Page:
At 11am on 11th November we remember the ending of the First World War, and the men and women who lost their lives in other wars and other parts of the world. Much of our focus is often on Europe, and those who fought and died in other theatres of war can sometimes be forgotten or relegated to the sidelines. One such group are the men who fought and died in North Africa during the Second World War.
Mersa Matruh is an ancient fishing port dating back to the time of Alexander the Great. It was also the place where Anthony and Cleopatra would escape for seclusion – at the time it was a village of sponge fishermen where the two lovers would relax and swim naked together in the sea. Allied troops were stationed in Mersa Matruh during the First World War, and at the time of the Second World War it was at the end of a narrow-gauge railway from Alexandria and as such was an important supply post for the Allies. The Allied troops who fought in North Africa came from all around the world – from the United Kingdom to Australia, from India to New Zealand, and the British Eighth Army (including the famed Desert Rats) set out on some of their most important operations from Mersa Matruh. Mersa was also the site of a crushing Allied defeat by Rommel’s Afrika Corps in June 1942.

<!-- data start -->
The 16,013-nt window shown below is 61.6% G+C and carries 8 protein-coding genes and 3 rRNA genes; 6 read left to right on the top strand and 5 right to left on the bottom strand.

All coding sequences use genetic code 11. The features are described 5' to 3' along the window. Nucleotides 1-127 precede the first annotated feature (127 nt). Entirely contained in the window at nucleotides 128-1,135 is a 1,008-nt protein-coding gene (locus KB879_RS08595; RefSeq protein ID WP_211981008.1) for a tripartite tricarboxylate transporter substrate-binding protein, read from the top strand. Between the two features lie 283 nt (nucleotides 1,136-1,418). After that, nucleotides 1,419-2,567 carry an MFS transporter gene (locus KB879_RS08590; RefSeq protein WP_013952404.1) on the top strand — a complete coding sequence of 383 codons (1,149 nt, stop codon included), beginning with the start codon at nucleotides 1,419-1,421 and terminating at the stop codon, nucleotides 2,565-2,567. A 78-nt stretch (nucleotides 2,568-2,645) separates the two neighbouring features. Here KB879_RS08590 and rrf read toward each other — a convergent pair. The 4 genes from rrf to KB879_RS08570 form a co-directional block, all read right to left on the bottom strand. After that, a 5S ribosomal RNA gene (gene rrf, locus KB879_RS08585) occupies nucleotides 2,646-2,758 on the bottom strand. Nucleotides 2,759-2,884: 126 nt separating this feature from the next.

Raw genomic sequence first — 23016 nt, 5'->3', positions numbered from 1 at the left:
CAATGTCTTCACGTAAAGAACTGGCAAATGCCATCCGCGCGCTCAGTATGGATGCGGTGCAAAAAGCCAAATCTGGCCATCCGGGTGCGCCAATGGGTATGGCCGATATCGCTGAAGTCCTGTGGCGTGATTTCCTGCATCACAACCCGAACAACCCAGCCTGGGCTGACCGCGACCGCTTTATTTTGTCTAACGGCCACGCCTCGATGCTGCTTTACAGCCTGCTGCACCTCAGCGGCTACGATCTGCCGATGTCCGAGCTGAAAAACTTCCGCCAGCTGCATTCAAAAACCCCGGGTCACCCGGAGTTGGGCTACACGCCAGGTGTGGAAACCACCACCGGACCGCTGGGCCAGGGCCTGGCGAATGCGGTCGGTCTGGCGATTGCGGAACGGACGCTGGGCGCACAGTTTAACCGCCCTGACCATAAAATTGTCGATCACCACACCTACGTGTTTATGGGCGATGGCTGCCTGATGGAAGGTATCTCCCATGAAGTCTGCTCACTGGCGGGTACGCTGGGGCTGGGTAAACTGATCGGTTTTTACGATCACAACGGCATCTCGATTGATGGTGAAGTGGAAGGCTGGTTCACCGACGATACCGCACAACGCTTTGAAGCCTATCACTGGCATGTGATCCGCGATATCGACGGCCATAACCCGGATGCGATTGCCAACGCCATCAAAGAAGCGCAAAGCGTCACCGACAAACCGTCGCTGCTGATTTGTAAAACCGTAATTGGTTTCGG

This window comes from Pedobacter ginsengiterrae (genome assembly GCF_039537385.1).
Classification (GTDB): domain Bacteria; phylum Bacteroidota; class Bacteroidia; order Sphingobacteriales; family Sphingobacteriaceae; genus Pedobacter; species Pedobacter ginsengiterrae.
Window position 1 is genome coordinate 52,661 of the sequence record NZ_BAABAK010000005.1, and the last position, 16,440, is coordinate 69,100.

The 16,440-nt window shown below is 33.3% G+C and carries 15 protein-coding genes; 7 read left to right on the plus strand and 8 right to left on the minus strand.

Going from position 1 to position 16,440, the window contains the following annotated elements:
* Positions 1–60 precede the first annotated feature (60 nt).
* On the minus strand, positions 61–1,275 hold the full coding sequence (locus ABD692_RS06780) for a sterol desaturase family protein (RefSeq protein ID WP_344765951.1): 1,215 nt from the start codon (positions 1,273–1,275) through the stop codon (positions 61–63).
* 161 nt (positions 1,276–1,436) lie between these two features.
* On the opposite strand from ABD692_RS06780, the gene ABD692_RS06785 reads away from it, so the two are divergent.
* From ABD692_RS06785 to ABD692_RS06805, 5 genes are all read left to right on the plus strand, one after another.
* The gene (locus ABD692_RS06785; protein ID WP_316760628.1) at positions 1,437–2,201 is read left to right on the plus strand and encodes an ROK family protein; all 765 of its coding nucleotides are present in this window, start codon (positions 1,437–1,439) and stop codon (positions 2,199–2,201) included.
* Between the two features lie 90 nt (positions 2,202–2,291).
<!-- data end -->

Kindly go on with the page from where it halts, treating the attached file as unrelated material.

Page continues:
I would like to thank Ian from the Desert Rats website for allowing me to use the following poem as a tribute to all those who fought and died during the North African campaigns of World War 2.
THE GRAVES AT MERSA MATRUH.
How often do you folks at home
Think of sandy graves without a stone,
Where sleep our comrades brave and true,
Out in the desert at Mersa Matruh.
The raging sandstorms awake them not,
They’re cool below but above is hot
The trails of the desert are over them,
They fought and died like Englishmen.
Do you not feel pride in your heart
Where you think may be a friend took part
in the struggles for the empire, Britain and you,
And lay down their lives at Mersa Matruh.
On honoured scroll their names shall shine,
And will not dim through pass of time
In years to come we will remember them
As soldiers of the empire and British men.
Then forget them not you folks at home,
Those men who lie in the desert alone,
They died for their country, Britain and you
In the western desert of Mersa Matruh.